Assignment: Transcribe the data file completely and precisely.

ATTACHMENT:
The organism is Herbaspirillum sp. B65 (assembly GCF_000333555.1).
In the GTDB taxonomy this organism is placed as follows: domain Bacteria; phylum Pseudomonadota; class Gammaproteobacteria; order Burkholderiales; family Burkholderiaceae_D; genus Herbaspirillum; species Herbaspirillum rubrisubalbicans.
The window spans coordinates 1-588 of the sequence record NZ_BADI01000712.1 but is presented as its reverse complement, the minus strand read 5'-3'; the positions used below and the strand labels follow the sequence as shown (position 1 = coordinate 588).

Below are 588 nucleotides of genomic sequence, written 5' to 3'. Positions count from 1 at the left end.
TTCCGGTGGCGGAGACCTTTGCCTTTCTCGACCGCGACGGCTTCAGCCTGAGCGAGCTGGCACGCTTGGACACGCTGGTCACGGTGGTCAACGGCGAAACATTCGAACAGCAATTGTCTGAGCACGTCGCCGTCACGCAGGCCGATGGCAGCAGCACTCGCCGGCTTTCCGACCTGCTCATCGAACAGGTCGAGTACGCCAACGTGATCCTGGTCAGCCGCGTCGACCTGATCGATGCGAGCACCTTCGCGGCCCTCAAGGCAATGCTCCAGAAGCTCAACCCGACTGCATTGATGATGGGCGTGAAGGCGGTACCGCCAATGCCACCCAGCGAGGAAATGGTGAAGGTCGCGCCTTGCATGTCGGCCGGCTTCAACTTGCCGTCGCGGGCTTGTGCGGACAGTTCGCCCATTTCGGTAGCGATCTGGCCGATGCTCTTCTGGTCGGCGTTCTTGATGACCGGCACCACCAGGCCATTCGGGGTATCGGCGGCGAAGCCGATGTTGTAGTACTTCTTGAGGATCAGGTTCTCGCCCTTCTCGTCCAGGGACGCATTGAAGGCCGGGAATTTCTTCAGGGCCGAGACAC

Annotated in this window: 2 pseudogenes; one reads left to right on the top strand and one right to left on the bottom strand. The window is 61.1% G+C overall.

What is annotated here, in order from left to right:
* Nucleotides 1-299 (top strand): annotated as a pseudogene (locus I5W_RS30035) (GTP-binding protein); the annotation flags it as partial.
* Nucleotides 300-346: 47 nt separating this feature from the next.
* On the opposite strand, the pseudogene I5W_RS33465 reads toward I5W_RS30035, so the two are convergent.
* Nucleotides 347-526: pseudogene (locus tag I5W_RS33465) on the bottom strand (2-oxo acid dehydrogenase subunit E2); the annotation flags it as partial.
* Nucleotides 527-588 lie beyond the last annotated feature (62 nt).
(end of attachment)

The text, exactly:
The organism is Herbaspirillum sp. B65 (assembly GCF_000333555.1).
In the GTDB taxonomy this organism is placed as follows: domain Bacteria; phylum Pseudomonadota; class Gammaproteobacteria; order Burkholderiales; family Burkholderiaceae_D; genus Herbaspirillum; species Herbaspirillum rubrisubalbicans.
The window spans coordinates 1-588 of the sequence record NZ_BADI01000712.1 but is presented as its reverse complement, the minus strand read 5'-3'; the positions used below and the strand labels follow the sequence as shown (position 1 = coordinate 588).

Below are 588 nucleotides of genomic sequence, written 5' to 3'. Positions count from 1 at the left end.
TTCCGGTGGCGGAGACCTTTGCCTTTCTCGACCGCGACGGCTTCAGCCTGAGCGAGCTGGCACGCTTGGACACGCTGGTCACGGTGGTCAACGGCGAAACATTCGAACAGCAATTGTCTGAGCACGTCGCCGTCACGCAGGCCGATGGCAGCAGCACTCGCCGGCTTTCCGACCTGCTCATCGAACAGGTCGAGTACGCCAACGTGATCCTGGTCAGCCGCGTCGACCTGATCGATGCGAGCACCTTCGCGGCCCTCAAGGCAATGCTCCAGAAGCTCAACCCGACTGCATTGATGATGGGCGTGAAGGCGGTACCGCCAATGCCACCCAGCGAGGAAATGGTGAAGGTCGCGCCTTGCATGTCGGCCGGCTTCAACTTGCCGTCGCGGGCTTGTGCGGACAGTTCGCCCATTTCGGTAGCGATCTGGCCGATGCTCTTCTGGTCGGCGTTCTTGATGACCGGCACCACCAGGCCATTCGGGGTATCGGCGGCGAAGCCGATGTTGTAGTACTTCTTGAGGATCAGGTTCTCGCCCTTCTCGTCCAGGGACGCATTGAAGGCCGGGAATTTCTTCAGGGCCGAGACAC

Annotated in this window: 2 pseudogenes; one reads left to right on the top strand and one right to left on the bottom strand. The window is 61.1% G+C overall.

What is annotated here, in order from left to right:
* Nucleotides 1-299 (top strand): annotated as a pseudogene (locus I5W_RS30035) (GTP-binding protein); the annotation flags it as partial.
* Nucleotides 300-346: 47 nt separating this feature from the next.
* On the opposite strand, the pseudogene I5W_RS33465 reads toward I5W_RS30035, so the two are convergent.
* Nucleotides 347-526: pseudogene (locus tag I5W_RS33465) on the bottom strand (2-oxo acid dehydrogenase subunit E2); the annotation flags it as partial.
* Nucleotides 527-588 lie beyond the last annotated feature (62 nt).